Examples Of Discrimination In Of Mice And Men By John Steinbeck

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“Want me to tell ya what’ll happen? They’ll take ya to the booby hatch. They’ll tie ya up with a collar, like a dog” (Steinbeck 72). Discrimination plays a large role to feeling lonely. In the novella Of Mice and Men by John Steinbeck, characters endure attempts by society to make them “invisible.” These include racism, ageism, sexism, and isolation. More specifically, three of these characters experience loneliness from acts of discrimination. Factors contributing to their loneliness include ageism, disability discrimination, and racism. Each of these characters are migrant workers during the Great Depression who are discriminated against in different ways. Thus, through Candy, Crooks, and Curley’s wife, Steinbeck reveals the powerful…show more content…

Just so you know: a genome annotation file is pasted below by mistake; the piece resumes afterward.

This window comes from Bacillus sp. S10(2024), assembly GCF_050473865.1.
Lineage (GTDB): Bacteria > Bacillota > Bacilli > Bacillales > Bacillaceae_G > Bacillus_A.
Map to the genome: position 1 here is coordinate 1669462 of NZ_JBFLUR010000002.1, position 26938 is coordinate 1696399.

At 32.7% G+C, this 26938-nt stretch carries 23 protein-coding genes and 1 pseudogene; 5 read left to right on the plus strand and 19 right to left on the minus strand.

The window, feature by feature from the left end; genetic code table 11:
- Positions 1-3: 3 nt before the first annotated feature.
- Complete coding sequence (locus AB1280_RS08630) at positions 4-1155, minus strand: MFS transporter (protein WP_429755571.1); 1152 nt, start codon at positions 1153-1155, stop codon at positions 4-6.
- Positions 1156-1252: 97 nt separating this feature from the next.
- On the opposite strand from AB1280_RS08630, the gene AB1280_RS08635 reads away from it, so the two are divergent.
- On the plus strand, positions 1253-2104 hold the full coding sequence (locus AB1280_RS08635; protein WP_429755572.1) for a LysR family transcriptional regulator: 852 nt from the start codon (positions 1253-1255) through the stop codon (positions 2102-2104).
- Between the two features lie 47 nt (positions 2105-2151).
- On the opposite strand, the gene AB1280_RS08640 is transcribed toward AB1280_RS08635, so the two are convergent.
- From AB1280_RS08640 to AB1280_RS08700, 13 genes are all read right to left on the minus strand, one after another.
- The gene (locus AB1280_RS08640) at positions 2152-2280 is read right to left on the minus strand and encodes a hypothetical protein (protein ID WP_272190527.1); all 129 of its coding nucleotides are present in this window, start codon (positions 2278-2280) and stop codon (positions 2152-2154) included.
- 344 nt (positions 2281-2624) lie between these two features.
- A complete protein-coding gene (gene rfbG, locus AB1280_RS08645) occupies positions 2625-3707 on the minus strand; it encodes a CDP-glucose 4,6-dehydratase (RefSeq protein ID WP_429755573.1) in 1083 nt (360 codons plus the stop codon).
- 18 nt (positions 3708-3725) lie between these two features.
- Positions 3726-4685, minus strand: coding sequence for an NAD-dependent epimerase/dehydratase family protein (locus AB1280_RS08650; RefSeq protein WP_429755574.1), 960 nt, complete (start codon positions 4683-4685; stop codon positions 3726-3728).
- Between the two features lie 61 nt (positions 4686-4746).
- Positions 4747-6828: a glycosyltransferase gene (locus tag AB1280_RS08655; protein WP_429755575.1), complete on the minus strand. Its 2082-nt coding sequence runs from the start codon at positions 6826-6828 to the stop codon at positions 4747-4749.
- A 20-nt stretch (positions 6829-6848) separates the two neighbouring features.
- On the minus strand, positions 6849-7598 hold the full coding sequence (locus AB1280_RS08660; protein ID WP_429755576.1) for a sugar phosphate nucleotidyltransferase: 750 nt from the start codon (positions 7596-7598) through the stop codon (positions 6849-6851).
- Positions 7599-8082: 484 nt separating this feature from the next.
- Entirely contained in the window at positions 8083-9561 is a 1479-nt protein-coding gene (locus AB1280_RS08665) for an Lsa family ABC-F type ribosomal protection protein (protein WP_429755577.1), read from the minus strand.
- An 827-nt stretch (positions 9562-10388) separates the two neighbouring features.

Understanding just how important security is to his own future, Candy hopes he can tempt George with his life’s savings and seal the deal when he mentions he had no living relatives to either help him or benefit from his death. Scared and embarrassed, Candy never comes straight out and admits how ageism has affected him, but he does express his feelings of fear and his desire to feel like he belongs when he comments to George, “They’ll can me purty soon. Just as soon as I can’t swamp out no bunkhouses…” (60). Without any family or friends, without a job or any money, Candy latches on to the idea of owning land together: “An’ it’d be our own, an’ nobody could can us” (58). Unfortunately, since Candy is much older than the other ranch workers, he often feels left out and lonely amongst a group of young, healthy men. Despite his insecurities, Candy still wants to contribute something to society to help provide him with a sense of purpose and to help make him feel like someone still needs him. Crooks is mentioned in chapter four as the black guy who has his own living area due to the color of his skin. Because of Crooks’ age and race, readers can learn that he is isolated from from white people and made “invisible” by society. Despite his experiences, Crooks longs to
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